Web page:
A Look at Atlassian's April 2022 Jira Outage

May 4, 2022
What lessons can you take from this incident for your own organization?

It’s been the talk of the town for the last few weeks: Atlassian suffered a 2-week outage for a small percentage of its customers. Last week they published their Post-Incident Review on the topic. And today, I want to respond to it.

It’s no secret that I’m not a fan of Jira, but that’s not what I’m talking about today. I want to examine this incident from the perspective of what we can learn about handling our own incidents, regardless of which product it relates to.

While I do have some complaints about this Post-Incident Review, I don’t want to start on a negative note, so I’ll first dive into the things I like about this review, and how the incdent was reportedly handled. Then at the end, I’ll talk about some of the negatives.

I also won’t be summarizing the incident here, follow the link above if you’re interested in those details.

1. Public Incident Review

So the first thing I love about this incident review is, well... that I can read it! And so can you! Any company willing to publish incident reviews publicly deserves kudos, in my opinion!

Not only that, but Atlassian has a publicly available status page for each of its major products, which report current uptime, and ongoing as well as historical incidents. You can still read the original incident report for the 2-week outage.

2. Identification of Multiple Causes

Atlassian identified two causes of the outage:

Communication gap. There was a communication gap between the team that requested the deletion and the team that ran the deletion. Instead of providing the IDs of the intended app being marked for deletion, the team provided the IDs of the entire cloud site where the apps were to be deleted.

Insufficient system warnings. The API used to perform the deletion accepted both site and app identifiers and assumed the input was correct – this meant that if a site ID is passed, a site would be deleted; if an app ID was passed, an app would be deleted. There was no warning signal to confirm the type of deletion (site or app) being requested.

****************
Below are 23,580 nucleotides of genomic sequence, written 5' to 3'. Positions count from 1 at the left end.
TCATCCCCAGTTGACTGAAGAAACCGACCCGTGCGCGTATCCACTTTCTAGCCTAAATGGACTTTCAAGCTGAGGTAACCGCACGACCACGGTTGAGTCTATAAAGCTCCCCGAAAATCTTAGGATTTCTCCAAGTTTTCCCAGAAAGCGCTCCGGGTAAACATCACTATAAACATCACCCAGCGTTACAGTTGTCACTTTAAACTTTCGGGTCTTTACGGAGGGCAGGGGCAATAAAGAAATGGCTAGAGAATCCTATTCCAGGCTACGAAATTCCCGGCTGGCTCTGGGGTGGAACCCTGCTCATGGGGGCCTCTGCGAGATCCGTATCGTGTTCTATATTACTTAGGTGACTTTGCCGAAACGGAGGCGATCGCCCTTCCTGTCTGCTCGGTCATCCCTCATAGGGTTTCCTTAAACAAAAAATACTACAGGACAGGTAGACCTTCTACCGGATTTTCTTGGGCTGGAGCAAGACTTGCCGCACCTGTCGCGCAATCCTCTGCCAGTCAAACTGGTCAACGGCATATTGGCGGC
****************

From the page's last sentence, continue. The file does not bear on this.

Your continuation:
I’ll have a bit more to say on this in a moment.

3. A Clear Incident Response Procedure.

> Once the incident was confirmed … we triggered our major incident management process and formed a cross-functional incident management team. The global incident response team worked 24/7 for the duration of the incident until all sites were restored, validated, and returned to customers. In addition, incident management leaders met every three hours to coordinate the workstreams.

Every company, no matter how large or small, ought to have an incident response procedure in place. It doesn’t need to be as exhaustive as Atlassian’s, but the last thing you want happening is panic and second guessing in the middle of an emergency.

4. Several Action Points

The goal of every incident response plan, in my view, should be to [solve the problem in multiple ways](/posts/solve-every-problem-twice/). Atlassian did this, with four high-level actions, ranging from implementing global soft-delets, which would have made recovery from this type of error incidental, to better approaches to handling ongoing incidents like this one.

The report goes in to much more detail, and they did several other things right, but I leave it as an exercise to the reader to go through the full report if interested.

So what did I not like about this report? There are a few things…

1. The Preamble Sounds Like Bullshit